As an architect working in mid-century Las Vegas, Hugh Taylor found that payment wasn’t always by the books.
While working for big-name developer and casino owner Wilbur Clark in the late ’50s, the designer once approached him for payment while he was sitting inside the Desert Inn, the famed southwestern-themed casino which Taylor designer and Clark owned.
Clark said he’d take care of Taylor and, without missing a beat, wrote “Pay Hugh Taylor $10,000” on a napkin, and instructed the architect to ask for money at the cashier’s desk. Taylor did as he was told.
That Friday afternoon, he found himself walking out of the Desert Inn with a pile of cash, a stack of bills he had to sit on at home until the banks re-opened Monday morning.
Hugh Taylor isn’t a household name in Vegas, nor is he one of the big names of American modernism. But the under-recognized designer, who passed away in 2015, helped shape residential design in the desert city just as it was beginning to bloom, putting his stamp on dozens of commercial buildings and hundreds of homes in developments like Paradise Palms and Beverly Green.
“If you’ve lived in Las Vegas for any amount of time, you have either worked, shopped or gone to school in a building that he helped design,” Kris Shepherd, chair of the UNLV College of Fine Arts advisory board, told Vegas Seven.
Few of Taylor’s experiences mirrored the moment he was paid out in a casino, since most of his jobs were for clients of much more modest means. That’s why a current effort to unearth his complete story may provide a new view of Taylor’s true legacy.
The layers of Taylor’s story—and his influence—are just beginning to be unraveled by the Nevada Preservation Foundation. Founded by Heidi Swank, the new preservation group recently came into possession of Taylor’s archives—sketches, photos, and writings covering 5,000 buildings and more than 1,000 projects—and finished a lengthy oral history interview with the late architect before he died. They hope that when they finish analyzing his records, a fuller picture of his life and work will emerge.
Taylor’s design for the Desert Inn, a bellwether building that helped usher in the more flashy, neon-drenched Vegas to which most Americans are accustomed, was his most high-profile project. But his true legacy may be helping slowly ushering in modern architectural style, however gradually, to this desert town via a series of extensive residential projects.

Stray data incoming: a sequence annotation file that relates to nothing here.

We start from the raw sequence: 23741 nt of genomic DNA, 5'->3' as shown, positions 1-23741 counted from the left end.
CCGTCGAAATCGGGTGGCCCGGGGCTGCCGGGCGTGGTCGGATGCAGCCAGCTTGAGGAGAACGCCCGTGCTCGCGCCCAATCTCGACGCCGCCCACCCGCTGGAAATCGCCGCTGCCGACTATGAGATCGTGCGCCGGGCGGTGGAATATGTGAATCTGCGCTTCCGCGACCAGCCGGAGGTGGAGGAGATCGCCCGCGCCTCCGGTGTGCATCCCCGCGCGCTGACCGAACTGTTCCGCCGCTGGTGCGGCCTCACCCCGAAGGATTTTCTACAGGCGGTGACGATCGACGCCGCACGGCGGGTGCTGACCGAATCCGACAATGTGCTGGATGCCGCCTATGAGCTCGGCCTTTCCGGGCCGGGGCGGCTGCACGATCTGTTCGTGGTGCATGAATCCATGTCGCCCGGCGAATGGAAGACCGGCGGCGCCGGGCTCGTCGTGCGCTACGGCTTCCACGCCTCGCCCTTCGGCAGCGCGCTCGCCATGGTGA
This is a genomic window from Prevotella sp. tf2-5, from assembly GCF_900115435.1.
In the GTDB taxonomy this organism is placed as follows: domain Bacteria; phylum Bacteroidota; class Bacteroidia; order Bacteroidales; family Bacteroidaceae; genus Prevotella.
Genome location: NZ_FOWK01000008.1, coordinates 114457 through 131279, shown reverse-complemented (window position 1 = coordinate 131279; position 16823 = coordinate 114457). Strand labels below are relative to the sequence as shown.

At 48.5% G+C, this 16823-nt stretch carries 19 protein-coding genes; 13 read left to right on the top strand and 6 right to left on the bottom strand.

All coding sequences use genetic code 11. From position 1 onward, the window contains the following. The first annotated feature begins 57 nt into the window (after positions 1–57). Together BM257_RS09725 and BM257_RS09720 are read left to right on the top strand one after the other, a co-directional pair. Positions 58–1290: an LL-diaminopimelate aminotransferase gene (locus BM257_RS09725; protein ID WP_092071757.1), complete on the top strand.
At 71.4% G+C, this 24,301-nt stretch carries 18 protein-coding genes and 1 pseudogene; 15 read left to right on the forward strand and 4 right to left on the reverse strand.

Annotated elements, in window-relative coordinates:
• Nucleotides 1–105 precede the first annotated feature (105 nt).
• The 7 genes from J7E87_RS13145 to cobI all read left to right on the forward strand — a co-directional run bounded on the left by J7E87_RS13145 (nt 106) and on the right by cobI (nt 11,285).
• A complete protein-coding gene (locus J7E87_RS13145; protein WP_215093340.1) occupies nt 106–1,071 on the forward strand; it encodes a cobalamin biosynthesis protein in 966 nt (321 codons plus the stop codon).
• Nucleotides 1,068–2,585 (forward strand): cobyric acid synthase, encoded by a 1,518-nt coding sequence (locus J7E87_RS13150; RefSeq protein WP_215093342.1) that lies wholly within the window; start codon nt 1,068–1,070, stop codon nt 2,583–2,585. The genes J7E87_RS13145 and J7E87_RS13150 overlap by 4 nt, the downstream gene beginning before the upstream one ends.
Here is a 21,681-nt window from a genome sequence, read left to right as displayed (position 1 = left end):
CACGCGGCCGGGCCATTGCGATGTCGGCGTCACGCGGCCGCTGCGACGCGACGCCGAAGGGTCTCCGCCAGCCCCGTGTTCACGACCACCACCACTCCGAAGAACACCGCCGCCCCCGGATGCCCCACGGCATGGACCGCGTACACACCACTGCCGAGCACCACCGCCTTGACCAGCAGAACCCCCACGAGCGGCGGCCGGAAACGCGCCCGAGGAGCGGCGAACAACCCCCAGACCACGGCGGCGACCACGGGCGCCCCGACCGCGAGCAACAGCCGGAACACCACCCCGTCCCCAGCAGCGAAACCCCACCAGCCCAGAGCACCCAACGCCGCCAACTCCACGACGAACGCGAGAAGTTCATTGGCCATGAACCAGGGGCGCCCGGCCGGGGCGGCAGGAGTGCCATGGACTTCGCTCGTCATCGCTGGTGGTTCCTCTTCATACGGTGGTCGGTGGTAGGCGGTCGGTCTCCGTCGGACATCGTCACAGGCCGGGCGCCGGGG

There wasn’t a type of home or a project he wouldn’t work on, from commercial projects such as the Sunrise Hospital and Country Club Towers and custom homes for local celebrities, such as businessman Sid Bliss, to tract homes and modest dwellings for everyday Las Vegans (his archives include plans for a chicken coop and a community building for a trailer park).
“I think of Hugh as a working architect,” says Heidi Swank, executive director and founder of the Nevada Preservation Foundation. “While his designs weren’t necessarily amazingly innovative, he followed modernist trends, such as butterfly roofs, and created these really amazing, modest, and comfortable homes for the masses.”
Taylor’s fondness for residential work, and his commitment to designing homes for all, may have come in part from his upbringing: Born in Utah (his great-great-grandfather was John Taylor, an early leader of the Mormon church), Hugh moved to Los Angeles when he was two after his parents divorced. His mother struggled to support the family, so Taylor spent some of his early years living in a boys’ home.
“He was good at designing homes that were comfortable for people who didn’t have a lot of money,” says Swank.”
Taylor became an architect without any official schooling, channeling inner drive as well as a lucky streak befitting someone who makes it in Vegas. He began work as a draftsman—he took classes in high school, along with a few classes at USC, though he never obtained a degree—and in his early ‘20s, was working on apartment building in Los Angeles.